The ResQwalk app is another example of how we can use technology to donate to shelters without actually taking that donation out of our own wallets. The donations come from a monthly pool supported by corporate sponsors. App users just pick the shelter they want to walk for, start the app, and get to stepping. The donations are then paid out to shelters proportionally, based on the total distance each organization’s supporters walked (or ran, or biked — basically any activity that can be tracked by GPS and has you moving 14 mph or less). ResQwalk recently launched a new version of its app which now offers photo sharing and increased visibility for adoptable animals.
This much-needed group supports diabetic cats and the people who love them through its Compassionate Assistance Program to help low-income cat guardians. The program provides a meter, testing kit, and the cat’s prescribed insulin. Diabetic Cats in Need (DCIN) offers this program to people who might otherwise have to rehome their cat because they can’t afford the supplies. DCIN also helps low-income folks cover emergent issues related to a cat’s diabetes, like hypoglycemia, diabetic ketoacidosis, pancreatitis, and urinary tract infections. Shelter cats are also served by DCIN, which provides testing supplies and insulin to keep cats off the euthanization lists, and pays to transport adoptable diabetic cats to new homes. Donations can be made through the DCIN website, and if you’re heading to Amazon to do some Christmas shopping, you can support DCIN by using its Amazon Associate links (for the U.S., U.K., and Canada).
At the Ontario Veterinary College, the OVC Pet Trust funds all kinds of studies (including work on the effect of decreased kidney function on tests for pancreatitis in cats). At the Western College of Veterinary Medicine at the University of Saskatchewan, the Companion Animal Health Fund supports research, training, and the purchase of new technologies at the college’s Veterinary Teaching Hospital. A holiday donation to funds like these helps veterinarians further the health and well-being of the cats today and tomorrow.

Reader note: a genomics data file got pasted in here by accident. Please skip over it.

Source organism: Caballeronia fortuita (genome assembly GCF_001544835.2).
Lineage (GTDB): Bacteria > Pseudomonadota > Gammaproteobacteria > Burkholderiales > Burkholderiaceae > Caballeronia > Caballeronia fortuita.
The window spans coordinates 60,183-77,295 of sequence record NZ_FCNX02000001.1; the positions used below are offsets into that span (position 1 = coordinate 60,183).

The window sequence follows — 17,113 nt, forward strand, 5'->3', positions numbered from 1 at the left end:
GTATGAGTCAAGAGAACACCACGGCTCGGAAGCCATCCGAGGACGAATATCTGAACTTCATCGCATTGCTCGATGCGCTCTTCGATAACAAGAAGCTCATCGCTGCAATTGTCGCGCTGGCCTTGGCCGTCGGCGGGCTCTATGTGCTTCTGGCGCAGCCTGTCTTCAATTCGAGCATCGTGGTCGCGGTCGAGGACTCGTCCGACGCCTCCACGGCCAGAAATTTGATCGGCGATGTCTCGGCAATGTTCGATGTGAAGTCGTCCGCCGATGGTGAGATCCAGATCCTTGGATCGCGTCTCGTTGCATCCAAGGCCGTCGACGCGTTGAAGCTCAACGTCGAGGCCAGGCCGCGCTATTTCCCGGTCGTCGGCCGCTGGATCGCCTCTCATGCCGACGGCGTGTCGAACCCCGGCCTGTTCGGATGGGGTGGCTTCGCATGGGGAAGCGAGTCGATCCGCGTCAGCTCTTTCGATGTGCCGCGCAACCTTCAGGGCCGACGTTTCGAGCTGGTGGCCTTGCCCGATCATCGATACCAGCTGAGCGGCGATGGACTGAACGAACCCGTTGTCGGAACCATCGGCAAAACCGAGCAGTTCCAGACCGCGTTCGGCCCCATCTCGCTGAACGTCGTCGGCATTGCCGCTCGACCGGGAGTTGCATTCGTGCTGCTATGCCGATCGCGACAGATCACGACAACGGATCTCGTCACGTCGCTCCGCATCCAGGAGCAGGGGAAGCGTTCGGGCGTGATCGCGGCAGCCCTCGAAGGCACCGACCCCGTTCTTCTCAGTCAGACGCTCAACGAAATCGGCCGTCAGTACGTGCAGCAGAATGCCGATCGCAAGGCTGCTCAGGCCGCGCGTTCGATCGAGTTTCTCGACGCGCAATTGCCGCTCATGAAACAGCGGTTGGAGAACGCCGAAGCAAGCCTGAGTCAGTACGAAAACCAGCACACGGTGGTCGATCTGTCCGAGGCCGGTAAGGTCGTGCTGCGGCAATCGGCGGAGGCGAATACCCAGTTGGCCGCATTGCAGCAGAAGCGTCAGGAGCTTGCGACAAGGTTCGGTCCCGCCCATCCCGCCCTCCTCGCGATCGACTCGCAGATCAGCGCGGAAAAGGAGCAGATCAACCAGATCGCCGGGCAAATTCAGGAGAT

If our Christmas wishes came true, all the local animal shelters and cat rescues would be empty. Unfortunately, there are still plenty of kitties who need homes, so your favorite shelters and rescues certainly deserve to be on your Christmas gift list. Every little bit helps keep the cats in your community cared for and fed until they get the gift of a forever home.
What other cat causes will you be donating to this year? Let us know in the comments!
Read more on Catster about the holidays:
About the author: Heather Marcoux is a freelance writer in Alberta, Canada. Her beloved Ghost Cat was once her only animal, but Specter the kitten, GhostBuster the Lab and her newest dog, Marshmallow, make her fur family complete. Heather is also a wife, a bad cook and a former TV journalist. Some of her friends have hidden her feed because of an excess of cat pictures. If you don’t mind cat pictures, you can follow her on Twitter; she also posts pet GIFs on Google +.